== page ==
UPDATE: Check out ten reasons TopoFusion rocks.
My wife and I devote one day most weekends to a mountain bike ride and, while I was going to wait to do a post on this subject, a bear cub just gave me a great opportunity to showcase an easy method of geocoding photos. We had only gone a few miles today when my wife said, "bear cub!" Sure enough, a couple hundred feet away, a cub was ambling back and forth between the logging road we were on and the roadside vegetation. I quickly got out my camera and snapped a few shots, including the one at right below.
When we returned home, I immediately launched TopoFusion, and downloaded the track. This software has a feature called PhotoFusion , that automatically links digital photos to where they were shot. How? Your GPS records a timestamp for every track point, while your digital camera records a timestamp in the EXIF data. About all you have to do with TopoFusion is tell it what directory the photo is in. I have yet to see an easier and more elegant solution, especially in software that has such an extensive demo mode that you might not even pony up the $40 for the program.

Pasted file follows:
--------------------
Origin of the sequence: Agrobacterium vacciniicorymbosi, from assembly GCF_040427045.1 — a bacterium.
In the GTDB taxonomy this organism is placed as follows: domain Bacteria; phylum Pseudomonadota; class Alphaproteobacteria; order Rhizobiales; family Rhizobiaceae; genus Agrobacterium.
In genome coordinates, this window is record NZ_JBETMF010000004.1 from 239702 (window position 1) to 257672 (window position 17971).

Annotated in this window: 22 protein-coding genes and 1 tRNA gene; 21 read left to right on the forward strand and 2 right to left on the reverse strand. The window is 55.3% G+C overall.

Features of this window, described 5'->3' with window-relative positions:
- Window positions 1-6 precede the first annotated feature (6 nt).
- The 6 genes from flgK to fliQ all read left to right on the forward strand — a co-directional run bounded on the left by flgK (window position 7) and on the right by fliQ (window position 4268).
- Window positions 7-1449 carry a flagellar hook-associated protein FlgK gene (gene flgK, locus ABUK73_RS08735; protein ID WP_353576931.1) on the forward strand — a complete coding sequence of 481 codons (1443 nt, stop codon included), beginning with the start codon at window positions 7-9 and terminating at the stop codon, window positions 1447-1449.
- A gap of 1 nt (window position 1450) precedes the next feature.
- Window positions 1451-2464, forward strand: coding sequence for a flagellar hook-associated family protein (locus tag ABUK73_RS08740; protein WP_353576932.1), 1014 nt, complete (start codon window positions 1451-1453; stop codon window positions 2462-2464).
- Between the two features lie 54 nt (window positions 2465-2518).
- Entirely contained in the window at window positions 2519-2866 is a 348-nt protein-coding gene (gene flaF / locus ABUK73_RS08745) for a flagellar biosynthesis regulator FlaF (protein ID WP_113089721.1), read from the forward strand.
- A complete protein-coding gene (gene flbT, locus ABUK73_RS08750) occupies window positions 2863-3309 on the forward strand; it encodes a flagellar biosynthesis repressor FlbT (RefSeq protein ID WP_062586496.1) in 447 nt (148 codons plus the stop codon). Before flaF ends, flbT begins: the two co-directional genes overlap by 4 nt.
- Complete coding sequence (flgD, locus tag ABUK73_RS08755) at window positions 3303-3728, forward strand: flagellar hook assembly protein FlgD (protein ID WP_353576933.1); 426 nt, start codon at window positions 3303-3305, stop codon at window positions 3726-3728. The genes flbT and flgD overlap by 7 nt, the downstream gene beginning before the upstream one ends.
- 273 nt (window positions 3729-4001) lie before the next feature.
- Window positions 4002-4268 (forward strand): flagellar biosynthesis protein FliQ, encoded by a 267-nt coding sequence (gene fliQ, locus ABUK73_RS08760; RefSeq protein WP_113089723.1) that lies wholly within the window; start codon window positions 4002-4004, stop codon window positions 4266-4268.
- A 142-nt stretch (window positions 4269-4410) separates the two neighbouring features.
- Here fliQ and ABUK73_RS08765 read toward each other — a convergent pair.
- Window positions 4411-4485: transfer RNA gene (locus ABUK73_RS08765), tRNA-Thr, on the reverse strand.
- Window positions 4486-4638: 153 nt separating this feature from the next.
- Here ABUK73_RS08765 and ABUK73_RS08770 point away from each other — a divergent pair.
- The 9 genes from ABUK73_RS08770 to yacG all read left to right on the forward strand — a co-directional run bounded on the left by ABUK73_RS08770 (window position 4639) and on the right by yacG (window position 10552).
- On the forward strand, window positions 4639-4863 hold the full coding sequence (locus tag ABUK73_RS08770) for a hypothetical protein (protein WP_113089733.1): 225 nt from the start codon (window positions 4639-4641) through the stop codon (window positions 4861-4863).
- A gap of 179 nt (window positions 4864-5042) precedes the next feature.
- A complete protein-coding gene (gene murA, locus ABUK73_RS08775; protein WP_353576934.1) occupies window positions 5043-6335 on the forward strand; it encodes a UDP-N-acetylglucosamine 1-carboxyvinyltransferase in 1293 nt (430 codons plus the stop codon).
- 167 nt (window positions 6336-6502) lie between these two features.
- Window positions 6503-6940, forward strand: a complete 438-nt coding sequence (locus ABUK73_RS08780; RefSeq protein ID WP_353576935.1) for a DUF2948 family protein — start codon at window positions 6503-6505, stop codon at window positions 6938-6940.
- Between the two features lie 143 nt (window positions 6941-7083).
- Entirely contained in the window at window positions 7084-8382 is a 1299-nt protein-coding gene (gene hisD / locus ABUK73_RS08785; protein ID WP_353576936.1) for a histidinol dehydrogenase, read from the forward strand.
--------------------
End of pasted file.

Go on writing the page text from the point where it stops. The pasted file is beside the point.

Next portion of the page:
Better yet, one click creates an HTML image map, allowing you to post a clickable map to your website, which my webmaster/wife did for today’s trip. Before clicking to see it, here are a few things to be aware of:
- Click in the upper-right corner to toggle between aerial photo and topo.
- Move the cursor over the camera icon near the center of the map to see a thumbnail in the upper-right corner.
- Click the camera icon to open the image.
- An elevation profile and metrics are at the bottom of the screen.
Okay, check it out! Pretty cool, huh? Note the crappy satellite coverage though. Granted, it was in a redwood canyon, but it was extraordinarily bad today. And Bear Haven, aptly, is the name of the creek we biked up!
Oh yeah, one last thing. There is a full chapter on TopoFusion in my book.